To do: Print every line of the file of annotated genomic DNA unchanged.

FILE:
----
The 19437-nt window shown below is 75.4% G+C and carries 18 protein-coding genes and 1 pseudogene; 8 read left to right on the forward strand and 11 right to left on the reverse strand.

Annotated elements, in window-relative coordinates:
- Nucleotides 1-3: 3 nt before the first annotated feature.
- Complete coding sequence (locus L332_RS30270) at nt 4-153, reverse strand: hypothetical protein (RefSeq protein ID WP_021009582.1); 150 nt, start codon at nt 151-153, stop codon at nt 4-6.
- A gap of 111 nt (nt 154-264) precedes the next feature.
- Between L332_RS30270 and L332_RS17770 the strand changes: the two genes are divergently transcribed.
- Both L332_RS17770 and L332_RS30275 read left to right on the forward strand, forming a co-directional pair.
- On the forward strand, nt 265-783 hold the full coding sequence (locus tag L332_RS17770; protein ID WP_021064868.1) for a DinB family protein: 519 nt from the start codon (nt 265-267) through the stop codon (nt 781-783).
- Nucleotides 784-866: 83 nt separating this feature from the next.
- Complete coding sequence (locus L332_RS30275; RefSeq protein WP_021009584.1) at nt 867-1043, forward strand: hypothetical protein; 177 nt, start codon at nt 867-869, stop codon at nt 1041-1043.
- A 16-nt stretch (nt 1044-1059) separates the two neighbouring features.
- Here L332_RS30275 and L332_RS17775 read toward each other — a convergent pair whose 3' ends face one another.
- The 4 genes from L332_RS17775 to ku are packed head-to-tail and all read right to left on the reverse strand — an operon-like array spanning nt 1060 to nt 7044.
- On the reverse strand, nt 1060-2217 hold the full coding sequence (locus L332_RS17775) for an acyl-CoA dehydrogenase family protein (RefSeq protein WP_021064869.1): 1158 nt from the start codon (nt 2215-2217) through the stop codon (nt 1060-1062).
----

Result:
The 19437-nt window shown below is 75.4% G+C and carries 18 protein-coding genes and 1 pseudogene; 8 read left to right on the forward strand and 11 right to left on the reverse strand.

Annotated elements, in window-relative coordinates:
- Nucleotides 1-3: 3 nt before the first annotated feature.
- Complete coding sequence (locus L332_RS30270) at nt 4-153, reverse strand: hypothetical protein (RefSeq protein ID WP_021009582.1); 150 nt, start codon at nt 151-153, stop codon at nt 4-6.
- A gap of 111 nt (nt 154-264) precedes the next feature.
- Between L332_RS30270 and L332_RS17770 the strand changes: the two genes are divergently transcribed.
- Both L332_RS17770 and L332_RS30275 read left to right on the forward strand, forming a co-directional pair.
- On the forward strand, nt 265-783 hold the full coding sequence (locus tag L332_RS17770; protein ID WP_021064868.1) for a DinB family protein: 519 nt from the start codon (nt 265-267) through the stop codon (nt 781-783).
- Nucleotides 784-866: 83 nt separating this feature from the next.
- Complete coding sequence (locus L332_RS30275; RefSeq protein WP_021009584.1) at nt 867-1043, forward strand: hypothetical protein; 177 nt, start codon at nt 867-869, stop codon at nt 1041-1043.
- A 16-nt stretch (nt 1044-1059) separates the two neighbouring features.
- Here L332_RS30275 and L332_RS17775 read toward each other — a convergent pair whose 3' ends face one another.
- The 4 genes from L332_RS17775 to ku are packed head-to-tail and all read right to left on the reverse strand — an operon-like array spanning nt 1060 to nt 7044.
- On the reverse strand, nt 1060-2217 hold the full coding sequence (locus L332_RS17775) for an acyl-CoA dehydrogenase family protein (RefSeq protein WP_021064869.1): 1158 nt from the start codon (nt 2215-2217) through the stop codon (nt 1060-1062).